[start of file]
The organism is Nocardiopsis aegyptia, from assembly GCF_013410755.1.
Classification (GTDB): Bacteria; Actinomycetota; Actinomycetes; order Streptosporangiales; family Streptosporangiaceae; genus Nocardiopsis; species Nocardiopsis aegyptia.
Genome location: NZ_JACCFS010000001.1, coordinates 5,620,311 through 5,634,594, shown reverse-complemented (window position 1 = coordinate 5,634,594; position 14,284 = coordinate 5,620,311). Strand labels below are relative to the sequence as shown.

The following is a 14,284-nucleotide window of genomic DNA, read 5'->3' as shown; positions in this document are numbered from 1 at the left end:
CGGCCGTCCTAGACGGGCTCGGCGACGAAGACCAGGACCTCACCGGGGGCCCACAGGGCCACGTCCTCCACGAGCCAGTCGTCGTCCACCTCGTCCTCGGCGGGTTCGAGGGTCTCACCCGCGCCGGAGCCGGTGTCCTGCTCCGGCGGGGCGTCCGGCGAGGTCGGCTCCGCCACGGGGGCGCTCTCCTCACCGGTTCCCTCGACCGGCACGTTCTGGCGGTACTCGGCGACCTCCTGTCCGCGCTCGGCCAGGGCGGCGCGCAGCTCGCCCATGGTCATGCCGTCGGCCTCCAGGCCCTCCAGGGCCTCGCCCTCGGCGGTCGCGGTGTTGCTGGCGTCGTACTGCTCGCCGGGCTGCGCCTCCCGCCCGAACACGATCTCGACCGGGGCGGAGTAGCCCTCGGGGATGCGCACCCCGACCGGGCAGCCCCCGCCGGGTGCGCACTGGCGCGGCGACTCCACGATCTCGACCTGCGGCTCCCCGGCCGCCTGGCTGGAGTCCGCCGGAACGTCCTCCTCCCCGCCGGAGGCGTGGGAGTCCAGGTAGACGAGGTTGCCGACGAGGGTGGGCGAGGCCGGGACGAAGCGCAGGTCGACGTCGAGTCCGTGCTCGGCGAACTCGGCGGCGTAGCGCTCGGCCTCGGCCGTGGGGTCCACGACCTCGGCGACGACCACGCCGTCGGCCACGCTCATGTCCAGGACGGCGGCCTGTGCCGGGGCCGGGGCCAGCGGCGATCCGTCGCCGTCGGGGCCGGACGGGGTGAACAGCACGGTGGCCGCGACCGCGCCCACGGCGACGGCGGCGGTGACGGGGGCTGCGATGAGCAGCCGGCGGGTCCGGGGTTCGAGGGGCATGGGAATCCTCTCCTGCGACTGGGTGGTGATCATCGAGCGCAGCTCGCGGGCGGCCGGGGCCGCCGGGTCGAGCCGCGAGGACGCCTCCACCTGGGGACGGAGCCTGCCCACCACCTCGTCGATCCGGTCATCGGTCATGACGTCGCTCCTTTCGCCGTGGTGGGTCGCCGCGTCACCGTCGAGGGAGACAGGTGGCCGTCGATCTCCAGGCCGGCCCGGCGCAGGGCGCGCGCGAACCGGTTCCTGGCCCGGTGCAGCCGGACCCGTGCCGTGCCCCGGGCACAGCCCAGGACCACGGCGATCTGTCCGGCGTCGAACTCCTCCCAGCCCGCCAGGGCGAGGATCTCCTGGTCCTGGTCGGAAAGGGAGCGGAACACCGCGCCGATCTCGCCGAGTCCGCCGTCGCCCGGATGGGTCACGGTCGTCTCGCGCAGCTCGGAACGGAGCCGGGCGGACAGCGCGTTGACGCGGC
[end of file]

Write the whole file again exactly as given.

The organism is Nocardiopsis aegyptia, from assembly GCF_013410755.1.
Classification (GTDB): Bacteria; Actinomycetota; Actinomycetes; order Streptosporangiales; family Streptosporangiaceae; genus Nocardiopsis; species Nocardiopsis aegyptia.
Genome location: NZ_JACCFS010000001.1, coordinates 5,620,311 through 5,634,594, shown reverse-complemented (window position 1 = coordinate 5,634,594; position 14,284 = coordinate 5,620,311). Strand labels below are relative to the sequence as shown.

The following is a 14,284-nucleotide window of genomic DNA, read 5'->3' as shown; positions in this document are numbered from 1 at the left end:
CGGCCGTCCTAGACGGGCTCGGCGACGAAGACCAGGACCTCACCGGGGGCCCACAGGGCCACGTCCTCCACGAGCCAGTCGTCGTCCACCTCGTCCTCGGCGGGTTCGAGGGTCTCACCCGCGCCGGAGCCGGTGTCCTGCTCCGGCGGGGCGTCCGGCGAGGTCGGCTCCGCCACGGGGGCGCTCTCCTCACCGGTTCCCTCGACCGGCACGTTCTGGCGGTACTCGGCGACCTCCTGTCCGCGCTCGGCCAGGGCGGCGCGCAGCTCGCCCATGGTCATGCCGTCGGCCTCCAGGCCCTCCAGGGCCTCGCCCTCGGCGGTCGCGGTGTTGCTGGCGTCGTACTGCTCGCCGGGCTGCGCCTCCCGCCCGAACACGATCTCGACCGGGGCGGAGTAGCCCTCGGGGATGCGCACCCCGACCGGGCAGCCCCCGCCGGGTGCGCACTGGCGCGGCGACTCCACGATCTCGACCTGCGGCTCCCCGGCCGCCTGGCTGGAGTCCGCCGGAACGTCCTCCTCCCCGCCGGAGGCGTGGGAGTCCAGGTAGACGAGGTTGCCGACGAGGGTGGGCGAGGCCGGGACGAAGCGCAGGTCGACGTCGAGTCCGTGCTCGGCGAACTCGGCGGCGTAGCGCTCGGCCTCGGCCGTGGGGTCCACGACCTCGGCGACGACCACGCCGTCGGCCACGCTCATGTCCAGGACGGCGGCCTGTGCCGGGGCCGGGGCCAGCGGCGATCCGTCGCCGTCGGGGCCGGACGGGGTGAACAGCACGGTGGCCGCGACCGCGCCCACGGCGACGGCGGCGGTGACGGGGGCTGCGATGAGCAGCCGGCGGGTCCGGGGTTCGAGGGGCATGGGAATCCTCTCCTGCGACTGGGTGGTGATCATCGAGCGCAGCTCGCGGGCGGCCGGGGCCGCCGGGTCGAGCCGCGAGGACGCCTCCACCTGGGGACGGAGCCTGCCCACCACCTCGTCGATCCGGTCATCGGTCATGACGTCGCTCCTTTCGCCGTGGTGGGTCGCCGCGTCACCGTCGAGGGAGACAGGTGGCCGTCGATCTCCAGGCCGGCCCGGCGCAGGGCGCGCGCGAACCGGTTCCTGGCCCGGTGCAGCCGGACCCGTGCCGTGCCCCGGGCACAGCCCAGGACCACGGCGATCTGTCCGGCGTCGAACTCCTCCCAGCCCGCCAGGGCGAGGATCTCCTGGTCCTGGTCGGAAAGGGAGCGGAACACCGCGCCGATCTCGCCGAGTCCGCCGTCGCCCGGATGGGTCACGGTCGTCTCGCGCAGCTCGGAACGGAGCCGGGCGGACAGCGCGTTGACGCGGC